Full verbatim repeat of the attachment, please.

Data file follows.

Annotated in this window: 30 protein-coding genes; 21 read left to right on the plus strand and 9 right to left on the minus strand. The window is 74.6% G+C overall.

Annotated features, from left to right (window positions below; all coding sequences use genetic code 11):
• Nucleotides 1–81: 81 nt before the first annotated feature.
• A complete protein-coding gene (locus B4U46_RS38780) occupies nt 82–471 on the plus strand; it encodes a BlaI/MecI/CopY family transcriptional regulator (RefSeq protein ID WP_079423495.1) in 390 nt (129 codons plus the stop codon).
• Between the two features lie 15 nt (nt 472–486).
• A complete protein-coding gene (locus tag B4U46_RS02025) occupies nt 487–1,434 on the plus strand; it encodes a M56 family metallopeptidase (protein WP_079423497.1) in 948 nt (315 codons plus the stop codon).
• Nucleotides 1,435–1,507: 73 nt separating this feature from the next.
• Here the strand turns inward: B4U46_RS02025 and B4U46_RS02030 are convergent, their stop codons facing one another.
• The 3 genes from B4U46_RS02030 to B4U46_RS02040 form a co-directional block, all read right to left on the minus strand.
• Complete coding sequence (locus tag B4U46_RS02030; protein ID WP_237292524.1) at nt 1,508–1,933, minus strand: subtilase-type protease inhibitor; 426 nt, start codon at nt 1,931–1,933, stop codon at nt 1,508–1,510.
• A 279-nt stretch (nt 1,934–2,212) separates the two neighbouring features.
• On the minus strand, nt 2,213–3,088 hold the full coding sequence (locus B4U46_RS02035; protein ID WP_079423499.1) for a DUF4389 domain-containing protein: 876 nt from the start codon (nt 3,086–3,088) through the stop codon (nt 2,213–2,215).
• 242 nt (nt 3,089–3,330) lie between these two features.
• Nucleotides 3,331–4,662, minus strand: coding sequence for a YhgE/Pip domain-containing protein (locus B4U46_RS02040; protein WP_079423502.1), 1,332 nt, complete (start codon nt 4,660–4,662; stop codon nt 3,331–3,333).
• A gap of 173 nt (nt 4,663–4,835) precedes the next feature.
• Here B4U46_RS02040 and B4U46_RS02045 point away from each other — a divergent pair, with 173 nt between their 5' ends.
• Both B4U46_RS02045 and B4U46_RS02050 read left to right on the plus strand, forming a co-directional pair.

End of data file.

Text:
Annotated in this window: 30 protein-coding genes; 21 read left to right on the plus strand and 9 right to left on the minus strand. The window is 74.6% G+C overall.

Annotated features, from left to right (window positions below; all coding sequences use genetic code 11):
• Nucleotides 1–81: 81 nt before the first annotated feature.
• A complete protein-coding gene (locus B4U46_RS38780) occupies nt 82–471 on the plus strand; it encodes a BlaI/MecI/CopY family transcriptional regulator (RefSeq protein ID WP_079423495.1) in 390 nt (129 codons plus the stop codon).
• Between the two features lie 15 nt (nt 472–486).
• A complete protein-coding gene (locus tag B4U46_RS02025) occupies nt 487–1,434 on the plus strand; it encodes a M56 family metallopeptidase (protein WP_079423497.1) in 948 nt (315 codons plus the stop codon).
• Nucleotides 1,435–1,507: 73 nt separating this feature from the next.
• Here the strand turns inward: B4U46_RS02025 and B4U46_RS02030 are convergent, their stop codons facing one another.
• The 3 genes from B4U46_RS02030 to B4U46_RS02040 form a co-directional block, all read right to left on the minus strand.
• Complete coding sequence (locus tag B4U46_RS02030; protein ID WP_237292524.1) at nt 1,508–1,933, minus strand: subtilase-type protease inhibitor; 426 nt, start codon at nt 1,931–1,933, stop codon at nt 1,508–1,510.
• A 279-nt stretch (nt 1,934–2,212) separates the two neighbouring features.
• On the minus strand, nt 2,213–3,088 hold the full coding sequence (locus B4U46_RS02035; protein ID WP_079423499.1) for a DUF4389 domain-containing protein: 876 nt from the start codon (nt 3,086–3,088) through the stop codon (nt 2,213–2,215).
• 242 nt (nt 3,089–3,330) lie between these two features.
• Nucleotides 3,331–4,662, minus strand: coding sequence for a YhgE/Pip domain-containing protein (locus B4U46_RS02040; protein WP_079423502.1), 1,332 nt, complete (start codon nt 4,660–4,662; stop codon nt 3,331–3,333).
• A gap of 173 nt (nt 4,663–4,835) precedes the next feature.
• Here B4U46_RS02040 and B4U46_RS02045 point away from each other — a divergent pair, with 173 nt between their 5' ends.
• Both B4U46_RS02045 and B4U46_RS02050 read left to right on the plus strand, forming a co-directional pair.